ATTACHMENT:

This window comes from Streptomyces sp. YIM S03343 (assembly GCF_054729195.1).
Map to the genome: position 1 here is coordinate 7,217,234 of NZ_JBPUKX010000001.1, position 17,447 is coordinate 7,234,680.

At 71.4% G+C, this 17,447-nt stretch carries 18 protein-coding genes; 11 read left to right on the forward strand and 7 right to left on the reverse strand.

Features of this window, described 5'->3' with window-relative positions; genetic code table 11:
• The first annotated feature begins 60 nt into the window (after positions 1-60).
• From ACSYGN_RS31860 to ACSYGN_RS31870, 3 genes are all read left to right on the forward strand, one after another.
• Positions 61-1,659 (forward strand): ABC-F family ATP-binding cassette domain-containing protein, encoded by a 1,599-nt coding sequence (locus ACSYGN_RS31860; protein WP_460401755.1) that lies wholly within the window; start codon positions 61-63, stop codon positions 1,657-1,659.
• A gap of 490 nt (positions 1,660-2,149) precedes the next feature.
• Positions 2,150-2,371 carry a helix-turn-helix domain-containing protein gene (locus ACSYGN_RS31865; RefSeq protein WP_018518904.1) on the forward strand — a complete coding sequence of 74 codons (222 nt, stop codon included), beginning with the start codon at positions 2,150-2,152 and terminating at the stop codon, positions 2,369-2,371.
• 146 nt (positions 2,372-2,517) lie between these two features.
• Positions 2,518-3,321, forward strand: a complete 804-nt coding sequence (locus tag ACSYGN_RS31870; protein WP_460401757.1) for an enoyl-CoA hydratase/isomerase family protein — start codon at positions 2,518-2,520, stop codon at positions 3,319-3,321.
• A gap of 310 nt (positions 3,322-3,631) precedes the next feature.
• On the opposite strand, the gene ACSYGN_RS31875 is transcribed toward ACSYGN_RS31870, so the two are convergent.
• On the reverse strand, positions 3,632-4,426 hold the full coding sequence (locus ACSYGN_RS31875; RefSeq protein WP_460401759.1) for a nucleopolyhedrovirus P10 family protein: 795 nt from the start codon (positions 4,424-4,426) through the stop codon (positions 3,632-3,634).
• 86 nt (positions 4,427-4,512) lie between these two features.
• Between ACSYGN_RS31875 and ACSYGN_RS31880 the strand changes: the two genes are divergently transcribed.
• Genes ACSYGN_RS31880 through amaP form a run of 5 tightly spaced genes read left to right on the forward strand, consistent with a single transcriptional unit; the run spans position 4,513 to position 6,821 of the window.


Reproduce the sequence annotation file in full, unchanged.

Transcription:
This window comes from Streptomyces sp. YIM S03343 (assembly GCF_054729195.1).
Map to the genome: position 1 here is coordinate 7,217,234 of NZ_JBPUKX010000001.1, position 17,447 is coordinate 7,234,680.

At 71.4% G+C, this 17,447-nt stretch carries 18 protein-coding genes; 11 read left to right on the forward strand and 7 right to left on the reverse strand.

Features of this window, described 5'->3' with window-relative positions; genetic code table 11:
• The first annotated feature begins 60 nt into the window (after positions 1-60).
• From ACSYGN_RS31860 to ACSYGN_RS31870, 3 genes are all read left to right on the forward strand, one after another.
• Positions 61-1,659 (forward strand): ABC-F family ATP-binding cassette domain-containing protein, encoded by a 1,599-nt coding sequence (locus ACSYGN_RS31860; protein WP_460401755.1) that lies wholly within the window; start codon positions 61-63, stop codon positions 1,657-1,659.
• A gap of 490 nt (positions 1,660-2,149) precedes the next feature.
• Positions 2,150-2,371 carry a helix-turn-helix domain-containing protein gene (locus ACSYGN_RS31865; RefSeq protein WP_018518904.1) on the forward strand — a complete coding sequence of 74 codons (222 nt, stop codon included), beginning with the start codon at positions 2,150-2,152 and terminating at the stop codon, positions 2,369-2,371.
• 146 nt (positions 2,372-2,517) lie between these two features.
• Positions 2,518-3,321, forward strand: a complete 804-nt coding sequence (locus tag ACSYGN_RS31870; protein WP_460401757.1) for an enoyl-CoA hydratase/isomerase family protein — start codon at positions 2,518-2,520, stop codon at positions 3,319-3,321.
• A gap of 310 nt (positions 3,322-3,631) precedes the next feature.
• On the opposite strand, the gene ACSYGN_RS31875 is transcribed toward ACSYGN_RS31870, so the two are convergent.
• On the reverse strand, positions 3,632-4,426 hold the full coding sequence (locus ACSYGN_RS31875; RefSeq protein WP_460401759.1) for a nucleopolyhedrovirus P10 family protein: 795 nt from the start codon (positions 4,424-4,426) through the stop codon (positions 3,632-3,634).
• 86 nt (positions 4,427-4,512) lie between these two features.
• Between ACSYGN_RS31875 and ACSYGN_RS31880 the strand changes: the two genes are divergently transcribed.
• Genes ACSYGN_RS31880 through amaP form a run of 5 tightly spaced genes read left to right on the forward strand, consistent with a single transcriptional unit; the run spans position 4,513 to position 6,821 of the window.